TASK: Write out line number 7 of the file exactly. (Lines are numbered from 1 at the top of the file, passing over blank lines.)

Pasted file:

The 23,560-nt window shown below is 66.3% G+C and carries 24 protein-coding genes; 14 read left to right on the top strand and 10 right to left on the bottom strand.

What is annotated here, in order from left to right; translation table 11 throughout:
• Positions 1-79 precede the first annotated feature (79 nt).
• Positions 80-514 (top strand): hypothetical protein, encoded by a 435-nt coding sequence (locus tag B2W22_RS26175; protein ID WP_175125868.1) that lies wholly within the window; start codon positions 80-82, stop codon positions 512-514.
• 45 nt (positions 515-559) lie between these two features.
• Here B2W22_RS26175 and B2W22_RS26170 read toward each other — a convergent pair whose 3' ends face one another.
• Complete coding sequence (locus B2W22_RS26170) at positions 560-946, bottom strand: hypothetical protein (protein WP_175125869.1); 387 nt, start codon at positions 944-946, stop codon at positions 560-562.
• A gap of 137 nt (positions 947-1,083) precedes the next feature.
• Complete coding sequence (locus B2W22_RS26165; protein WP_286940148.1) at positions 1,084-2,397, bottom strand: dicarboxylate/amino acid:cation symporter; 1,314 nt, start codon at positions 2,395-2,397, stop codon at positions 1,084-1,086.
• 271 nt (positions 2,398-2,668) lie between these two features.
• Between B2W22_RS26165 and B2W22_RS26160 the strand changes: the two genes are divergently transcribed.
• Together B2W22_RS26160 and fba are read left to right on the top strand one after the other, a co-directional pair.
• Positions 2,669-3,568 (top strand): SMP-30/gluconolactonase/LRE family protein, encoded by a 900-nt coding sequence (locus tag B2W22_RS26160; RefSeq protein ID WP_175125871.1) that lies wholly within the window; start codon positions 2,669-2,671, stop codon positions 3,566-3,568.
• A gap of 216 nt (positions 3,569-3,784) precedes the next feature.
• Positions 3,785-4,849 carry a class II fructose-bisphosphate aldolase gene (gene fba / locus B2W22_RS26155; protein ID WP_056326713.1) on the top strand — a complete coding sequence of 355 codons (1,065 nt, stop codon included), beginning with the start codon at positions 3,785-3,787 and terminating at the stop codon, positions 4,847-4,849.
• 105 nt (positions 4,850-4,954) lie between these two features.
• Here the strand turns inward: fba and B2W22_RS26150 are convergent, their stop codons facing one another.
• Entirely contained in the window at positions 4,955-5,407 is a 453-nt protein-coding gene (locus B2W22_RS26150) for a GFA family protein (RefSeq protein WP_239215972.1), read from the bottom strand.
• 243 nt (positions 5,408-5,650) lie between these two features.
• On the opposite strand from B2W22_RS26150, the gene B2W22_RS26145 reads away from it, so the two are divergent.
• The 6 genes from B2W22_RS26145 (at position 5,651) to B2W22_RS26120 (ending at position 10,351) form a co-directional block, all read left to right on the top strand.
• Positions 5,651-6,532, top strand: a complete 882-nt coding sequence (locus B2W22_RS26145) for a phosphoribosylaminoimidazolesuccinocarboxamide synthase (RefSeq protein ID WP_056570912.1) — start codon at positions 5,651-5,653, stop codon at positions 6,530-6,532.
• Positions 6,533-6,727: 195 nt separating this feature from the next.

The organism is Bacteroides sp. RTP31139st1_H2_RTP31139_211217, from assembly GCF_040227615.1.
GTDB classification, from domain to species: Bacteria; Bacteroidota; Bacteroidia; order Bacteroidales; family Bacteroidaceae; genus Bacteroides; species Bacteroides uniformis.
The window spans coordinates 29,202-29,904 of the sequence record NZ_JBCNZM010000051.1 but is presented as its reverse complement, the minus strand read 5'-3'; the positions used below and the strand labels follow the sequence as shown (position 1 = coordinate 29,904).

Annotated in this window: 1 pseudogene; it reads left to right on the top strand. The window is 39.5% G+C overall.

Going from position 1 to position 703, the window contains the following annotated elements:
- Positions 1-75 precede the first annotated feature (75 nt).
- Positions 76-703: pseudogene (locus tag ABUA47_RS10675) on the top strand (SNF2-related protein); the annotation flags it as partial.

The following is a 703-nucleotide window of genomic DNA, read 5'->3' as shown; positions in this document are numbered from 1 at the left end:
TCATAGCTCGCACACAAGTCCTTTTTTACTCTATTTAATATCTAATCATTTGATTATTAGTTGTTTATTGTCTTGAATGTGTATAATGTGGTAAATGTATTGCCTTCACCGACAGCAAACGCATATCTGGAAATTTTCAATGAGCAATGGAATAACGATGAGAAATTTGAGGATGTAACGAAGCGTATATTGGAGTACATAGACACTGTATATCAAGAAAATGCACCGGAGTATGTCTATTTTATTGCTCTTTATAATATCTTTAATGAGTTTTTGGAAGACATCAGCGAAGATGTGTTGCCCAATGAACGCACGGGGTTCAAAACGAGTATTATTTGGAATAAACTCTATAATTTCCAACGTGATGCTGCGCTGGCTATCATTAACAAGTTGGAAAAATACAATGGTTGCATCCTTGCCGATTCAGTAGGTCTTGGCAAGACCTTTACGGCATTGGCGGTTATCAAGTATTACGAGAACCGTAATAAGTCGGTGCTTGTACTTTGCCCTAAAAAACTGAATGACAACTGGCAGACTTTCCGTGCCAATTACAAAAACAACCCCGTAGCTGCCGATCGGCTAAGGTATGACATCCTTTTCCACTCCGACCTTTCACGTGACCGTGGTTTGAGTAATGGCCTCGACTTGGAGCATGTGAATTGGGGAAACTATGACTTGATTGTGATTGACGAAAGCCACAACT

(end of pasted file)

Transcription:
• Complete coding sequence (locus B2W22_RS26170) at positions 560-946, bottom strand: hypothetical protein (protein WP_175125869.1); 387 nt, start codon at positions 944-946, stop codon at positions 560-562.